Book Review of the Play W;t by Margaret Edson
The Story: English Professor Dying of Cancer
This play is as beautiful as it is tragic. In it, the main character Vivian Bearing has spent her entire life devoted to studying and teaching the Holy Sonnets of the metaphysical poet John Donne. Her prognosis of terminal ovarian cancer forces her into an unfamiliar position; she is vulnerable, dependent upon others to show kindness and provide care.
Though her disease is tragic, she brings a profound level of humor and vitality to the experience. We as the audience join Vivian as she comes to terms with her situation.
I highly recommend this play to anyone who is looking for a poignant, profound, very touching look at the bigger questions of life and death. I also think someone would enjoy this play if they've taken English or Creative Writing courses during their schooling. Lastly, I recommend this book for anyone who has been touched by cancer in one way or another [see below for more of my story on this].
Why this Play has Changed my Life
Though I discovered this play around a decade ago, it took on new significance for me two years ago when my mother-in-law was diagnosed with terminal lung cancer. She was a strong and brave woman, much like the protagonist in the play, and though she often chose to keep her emotions private (to "put on a strong face"), this play helped me understand, in some small way, the pain that my mother-in-law was going through.
If you've ever had a love one battle cancer then you know there is nothing beautiful about the disease. It's ugly. It's destructive. But in the pages of this play I found a beautiful expression of what it means to search for (and receive) love in the midst of such illness.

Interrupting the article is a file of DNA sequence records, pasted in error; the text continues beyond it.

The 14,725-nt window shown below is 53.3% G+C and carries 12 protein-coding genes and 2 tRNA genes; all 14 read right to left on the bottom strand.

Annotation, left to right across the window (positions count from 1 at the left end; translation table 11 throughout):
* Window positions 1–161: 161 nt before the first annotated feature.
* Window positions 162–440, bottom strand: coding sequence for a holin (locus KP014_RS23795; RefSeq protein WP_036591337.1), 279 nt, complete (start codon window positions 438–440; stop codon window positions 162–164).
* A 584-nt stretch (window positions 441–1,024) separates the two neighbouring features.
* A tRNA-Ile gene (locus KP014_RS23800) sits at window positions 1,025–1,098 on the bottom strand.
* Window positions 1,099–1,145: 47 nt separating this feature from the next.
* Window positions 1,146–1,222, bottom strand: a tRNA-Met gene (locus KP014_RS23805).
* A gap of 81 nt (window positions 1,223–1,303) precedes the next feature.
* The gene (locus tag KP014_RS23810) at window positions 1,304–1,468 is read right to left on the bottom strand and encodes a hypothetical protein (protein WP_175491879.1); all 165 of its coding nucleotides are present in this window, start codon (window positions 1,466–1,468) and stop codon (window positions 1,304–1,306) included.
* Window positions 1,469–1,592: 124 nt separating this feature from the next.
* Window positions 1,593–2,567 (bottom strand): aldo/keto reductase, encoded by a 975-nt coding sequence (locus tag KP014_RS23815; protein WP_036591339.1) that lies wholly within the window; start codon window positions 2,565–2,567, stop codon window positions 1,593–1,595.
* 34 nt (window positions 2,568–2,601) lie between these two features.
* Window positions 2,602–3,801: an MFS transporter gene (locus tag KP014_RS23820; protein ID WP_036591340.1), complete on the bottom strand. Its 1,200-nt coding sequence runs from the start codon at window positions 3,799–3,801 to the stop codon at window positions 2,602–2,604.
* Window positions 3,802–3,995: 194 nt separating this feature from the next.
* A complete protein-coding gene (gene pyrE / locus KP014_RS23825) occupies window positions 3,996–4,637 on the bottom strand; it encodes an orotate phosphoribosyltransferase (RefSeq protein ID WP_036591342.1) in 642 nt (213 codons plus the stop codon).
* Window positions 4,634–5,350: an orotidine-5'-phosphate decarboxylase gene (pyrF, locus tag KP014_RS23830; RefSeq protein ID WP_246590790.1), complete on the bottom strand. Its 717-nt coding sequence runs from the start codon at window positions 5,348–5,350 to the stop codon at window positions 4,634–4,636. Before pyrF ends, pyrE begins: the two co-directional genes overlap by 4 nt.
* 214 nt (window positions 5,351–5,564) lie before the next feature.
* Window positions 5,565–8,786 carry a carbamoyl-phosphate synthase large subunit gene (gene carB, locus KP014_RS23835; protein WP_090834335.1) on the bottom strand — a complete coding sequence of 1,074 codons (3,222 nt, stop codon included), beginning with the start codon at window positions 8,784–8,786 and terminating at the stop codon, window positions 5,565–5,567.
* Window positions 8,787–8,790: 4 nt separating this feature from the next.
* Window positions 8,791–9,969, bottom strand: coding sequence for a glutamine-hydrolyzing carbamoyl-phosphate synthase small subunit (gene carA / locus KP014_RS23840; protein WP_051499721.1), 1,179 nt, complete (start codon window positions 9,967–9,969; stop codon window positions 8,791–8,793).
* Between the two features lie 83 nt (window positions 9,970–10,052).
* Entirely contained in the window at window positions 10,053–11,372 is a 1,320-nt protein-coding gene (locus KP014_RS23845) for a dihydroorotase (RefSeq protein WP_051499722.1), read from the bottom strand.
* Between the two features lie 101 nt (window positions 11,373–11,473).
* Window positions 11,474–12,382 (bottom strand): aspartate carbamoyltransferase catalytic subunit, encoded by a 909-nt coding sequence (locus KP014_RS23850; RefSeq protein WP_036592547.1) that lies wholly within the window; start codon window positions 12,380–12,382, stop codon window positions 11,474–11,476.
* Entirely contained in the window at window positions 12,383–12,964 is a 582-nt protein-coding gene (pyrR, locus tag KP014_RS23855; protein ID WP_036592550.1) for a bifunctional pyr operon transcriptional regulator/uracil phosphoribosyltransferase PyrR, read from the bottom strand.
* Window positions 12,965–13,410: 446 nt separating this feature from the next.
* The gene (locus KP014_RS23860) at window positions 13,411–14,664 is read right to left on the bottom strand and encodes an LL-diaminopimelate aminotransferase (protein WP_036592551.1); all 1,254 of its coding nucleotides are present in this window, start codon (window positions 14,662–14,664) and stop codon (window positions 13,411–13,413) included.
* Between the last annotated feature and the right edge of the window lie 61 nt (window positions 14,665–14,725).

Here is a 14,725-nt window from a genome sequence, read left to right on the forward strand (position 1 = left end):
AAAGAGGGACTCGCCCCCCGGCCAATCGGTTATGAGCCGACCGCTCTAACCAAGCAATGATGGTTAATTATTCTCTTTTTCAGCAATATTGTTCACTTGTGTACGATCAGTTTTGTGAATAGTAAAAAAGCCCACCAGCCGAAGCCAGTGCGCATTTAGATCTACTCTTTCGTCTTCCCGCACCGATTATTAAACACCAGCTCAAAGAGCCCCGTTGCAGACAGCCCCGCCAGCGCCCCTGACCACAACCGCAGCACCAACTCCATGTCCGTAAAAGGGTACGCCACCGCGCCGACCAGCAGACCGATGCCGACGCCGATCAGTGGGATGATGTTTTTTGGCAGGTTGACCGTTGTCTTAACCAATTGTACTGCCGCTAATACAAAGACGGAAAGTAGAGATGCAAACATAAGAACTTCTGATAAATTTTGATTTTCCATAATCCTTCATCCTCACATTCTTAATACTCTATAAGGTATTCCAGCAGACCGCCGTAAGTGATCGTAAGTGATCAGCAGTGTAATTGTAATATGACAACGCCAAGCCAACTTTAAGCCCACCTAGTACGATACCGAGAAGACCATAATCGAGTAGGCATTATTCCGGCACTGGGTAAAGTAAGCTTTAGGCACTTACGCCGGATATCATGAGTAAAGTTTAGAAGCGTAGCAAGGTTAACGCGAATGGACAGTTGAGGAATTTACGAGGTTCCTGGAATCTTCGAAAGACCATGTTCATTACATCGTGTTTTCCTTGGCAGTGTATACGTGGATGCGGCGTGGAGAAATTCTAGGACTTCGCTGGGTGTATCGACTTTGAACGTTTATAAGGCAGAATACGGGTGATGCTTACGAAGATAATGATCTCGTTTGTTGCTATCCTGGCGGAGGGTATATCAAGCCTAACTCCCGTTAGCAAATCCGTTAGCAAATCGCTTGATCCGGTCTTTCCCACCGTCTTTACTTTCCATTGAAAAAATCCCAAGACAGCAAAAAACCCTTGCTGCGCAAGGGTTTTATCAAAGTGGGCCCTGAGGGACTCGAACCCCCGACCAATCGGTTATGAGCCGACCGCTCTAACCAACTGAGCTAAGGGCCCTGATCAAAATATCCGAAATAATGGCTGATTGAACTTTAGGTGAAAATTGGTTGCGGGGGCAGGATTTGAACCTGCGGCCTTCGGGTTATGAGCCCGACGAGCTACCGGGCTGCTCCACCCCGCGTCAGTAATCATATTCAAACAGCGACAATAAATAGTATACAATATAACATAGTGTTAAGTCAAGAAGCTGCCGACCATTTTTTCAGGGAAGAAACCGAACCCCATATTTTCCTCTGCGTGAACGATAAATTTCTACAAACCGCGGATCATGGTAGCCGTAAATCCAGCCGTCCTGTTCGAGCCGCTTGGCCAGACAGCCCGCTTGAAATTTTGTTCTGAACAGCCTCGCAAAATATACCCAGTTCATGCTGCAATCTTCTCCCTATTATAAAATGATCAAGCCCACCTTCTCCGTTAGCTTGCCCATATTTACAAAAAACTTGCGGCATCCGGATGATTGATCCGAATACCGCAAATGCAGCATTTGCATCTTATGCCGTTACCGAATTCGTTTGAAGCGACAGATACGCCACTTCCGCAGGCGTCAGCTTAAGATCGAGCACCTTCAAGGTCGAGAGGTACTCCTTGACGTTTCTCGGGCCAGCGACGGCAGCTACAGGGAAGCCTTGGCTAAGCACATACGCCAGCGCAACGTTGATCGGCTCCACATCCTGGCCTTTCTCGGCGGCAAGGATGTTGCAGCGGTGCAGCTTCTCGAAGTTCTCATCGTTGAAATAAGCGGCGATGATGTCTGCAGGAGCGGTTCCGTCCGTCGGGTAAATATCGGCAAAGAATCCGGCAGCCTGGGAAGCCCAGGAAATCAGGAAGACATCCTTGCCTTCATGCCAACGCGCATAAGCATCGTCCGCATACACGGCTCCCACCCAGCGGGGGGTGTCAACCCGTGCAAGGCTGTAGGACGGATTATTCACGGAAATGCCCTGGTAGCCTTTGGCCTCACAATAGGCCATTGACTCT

And in my opinion that's one of the attributes of great art; it helps us confront parts of ourselves, and aspects of the human experience, that are scary and uncomfortable.
Without this play would I have shown the same level of compassion to my mother-in-law? Of course. But what this play gave me was wisdom to let someone else make their own decisions; and this play gave me a yearning not to diminish someone's dignity (even in those times I would have had the best intentions to do so). Simply put, the play was a safe place to feel the kind of heartache that years later would become real.
A Sample of the Play
I love this passage so much that I have actually forced friends to sit for a moment while I read it out loud to them. It's the first page of the play:
(VIVIAN BEARING walks on the empty stage pushing her IV pole. She is fifty, tall and very thin, barefoot, and completely bald. She wears two hospital gowns -- one tied in the front and one tied in the back -- a baseball cap, and a hospital ID bracelet. The house lights are at half strength. VIVIAN looks out at the audience, sizing them up.)
VIVIAN: (In false familiarity, waving and nodding to the audience) Hi. How are you feeling today? Great. That's just great. (In her own professorial tone) This is not my standard greeting, I assure you.
I tend toward something a little more formal, a little less inquisitive, such as, say, "Hello."
But it is the standard greeting here.
There is some debate as to the correct response to this salutation. Should one reply "I feel good," using "feel" as a copulative, "good"; or "I feel well," modifying with an adverb the subject's state of being?
I don't know. I am a professor of seventeenth-century poetry, specializing in the Holy Sonnets of John Donne.
So I just say, "Fine."
Of course it is not very often that I do not feel fine.
I have been asked "How are you feeling today?" while I was throwing up into a plastic washbasin. I have been asked as I was emerging from a four-hour operation with a tube in every orifice, "How are you feeling today?"
I am waiting for the moment when someone asks me this question and I am dead.
Made Into a Movie
In 2001 the play was made into a movie starring Emma Thompson. It's excellent, I highly recommend you buy a copy. I have added the youtube link to the movie below [just message me if they take the movie off youtube, I'll post a different video]
The movie adaptation of Wit, starring Emma Thompson
Check it Out for Yourself
I have purchased multiple copies of this play myself. Why? Because over the years I have lent out copy after copy, always forgetting which friend had it. I guess they weren't in a rush to return it to me, either. So I have a no-lending policy with my latest copy, sorry!